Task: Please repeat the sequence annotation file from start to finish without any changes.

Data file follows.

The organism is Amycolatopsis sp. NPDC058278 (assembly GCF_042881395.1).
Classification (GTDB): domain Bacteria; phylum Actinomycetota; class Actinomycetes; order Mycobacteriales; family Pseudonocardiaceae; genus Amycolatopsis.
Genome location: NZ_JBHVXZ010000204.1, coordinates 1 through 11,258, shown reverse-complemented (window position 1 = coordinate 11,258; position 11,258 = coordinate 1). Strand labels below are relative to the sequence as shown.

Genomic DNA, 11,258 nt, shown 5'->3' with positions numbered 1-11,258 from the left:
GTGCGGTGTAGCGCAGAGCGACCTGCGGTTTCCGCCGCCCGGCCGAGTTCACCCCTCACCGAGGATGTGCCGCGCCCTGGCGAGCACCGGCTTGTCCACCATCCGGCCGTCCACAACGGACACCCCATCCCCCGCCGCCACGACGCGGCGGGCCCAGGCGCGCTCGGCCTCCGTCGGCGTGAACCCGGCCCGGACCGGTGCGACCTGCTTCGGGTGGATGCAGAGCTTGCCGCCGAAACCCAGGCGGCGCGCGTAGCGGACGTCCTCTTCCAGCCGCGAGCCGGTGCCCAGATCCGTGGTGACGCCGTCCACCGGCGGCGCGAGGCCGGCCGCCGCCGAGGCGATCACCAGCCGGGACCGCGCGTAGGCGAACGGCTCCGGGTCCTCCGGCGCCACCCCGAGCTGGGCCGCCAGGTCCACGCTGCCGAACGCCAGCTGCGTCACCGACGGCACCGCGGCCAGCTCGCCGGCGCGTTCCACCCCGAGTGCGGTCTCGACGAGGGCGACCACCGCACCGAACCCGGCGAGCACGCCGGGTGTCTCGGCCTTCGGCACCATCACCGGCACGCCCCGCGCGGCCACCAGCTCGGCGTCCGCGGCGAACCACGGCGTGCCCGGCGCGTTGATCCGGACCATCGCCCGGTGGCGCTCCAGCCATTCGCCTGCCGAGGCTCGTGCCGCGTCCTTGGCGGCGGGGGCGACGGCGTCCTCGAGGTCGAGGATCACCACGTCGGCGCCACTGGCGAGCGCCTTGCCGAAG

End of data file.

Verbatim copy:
The organism is Amycolatopsis sp. NPDC058278 (assembly GCF_042881395.1).
Classification (GTDB): domain Bacteria; phylum Actinomycetota; class Actinomycetes; order Mycobacteriales; family Pseudonocardiaceae; genus Amycolatopsis.
Genome location: NZ_JBHVXZ010000204.1, coordinates 1 through 11,258, shown reverse-complemented (window position 1 = coordinate 11,258; position 11,258 = coordinate 1). Strand labels below are relative to the sequence as shown.

Genomic DNA, 11,258 nt, shown 5'->3' with positions numbered 1-11,258 from the left:
GTGCGGTGTAGCGCAGAGCGACCTGCGGTTTCCGCCGCCCGGCCGAGTTCACCCCTCACCGAGGATGTGCCGCGCCCTGGCGAGCACCGGCTTGTCCACCATCCGGCCGTCCACAACGGACACCCCATCCCCCGCCGCCACGACGCGGCGGGCCCAGGCGCGCTCGGCCTCCGTCGGCGTGAACCCGGCCCGGACCGGTGCGACCTGCTTCGGGTGGATGCAGAGCTTGCCGCCGAAACCCAGGCGGCGCGCGTAGCGGACGTCCTCTTCCAGCCGCGAGCCGGTGCCCAGATCCGTGGTGACGCCGTCCACCGGCGGCGCGAGGCCGGCCGCCGCCGAGGCGATCACCAGCCGGGACCGCGCGTAGGCGAACGGCTCCGGGTCCTCCGGCGCCACCCCGAGCTGGGCCGCCAGGTCCACGCTGCCGAACGCCAGCTGCGTCACCGACGGCACCGCGGCCAGCTCGCCGGCGCGTTCCACCCCGAGTGCGGTCTCGACGAGGGCGACCACCGCACCGAACCCGGCGAGCACGCCGGGTGTCTCGGCCTTCGGCACCATCACCGGCACGCCCCGCGCGGCCACCAGCTCGGCGTCCGCGGCGAACCACGGCGTGCCCGGCGCGTTGATCCGGACCATCGCCCGGTGGCGCTCCAGCCATTCGCCTGCCGAGGCTCGTGCCGCGTCCTTGGCGGCGGGGGCGACGGCGTCCTCGAGGTCGAGGATCACCACGTCGGCGCCACTGGCGAGCGCCTTGCCGAAG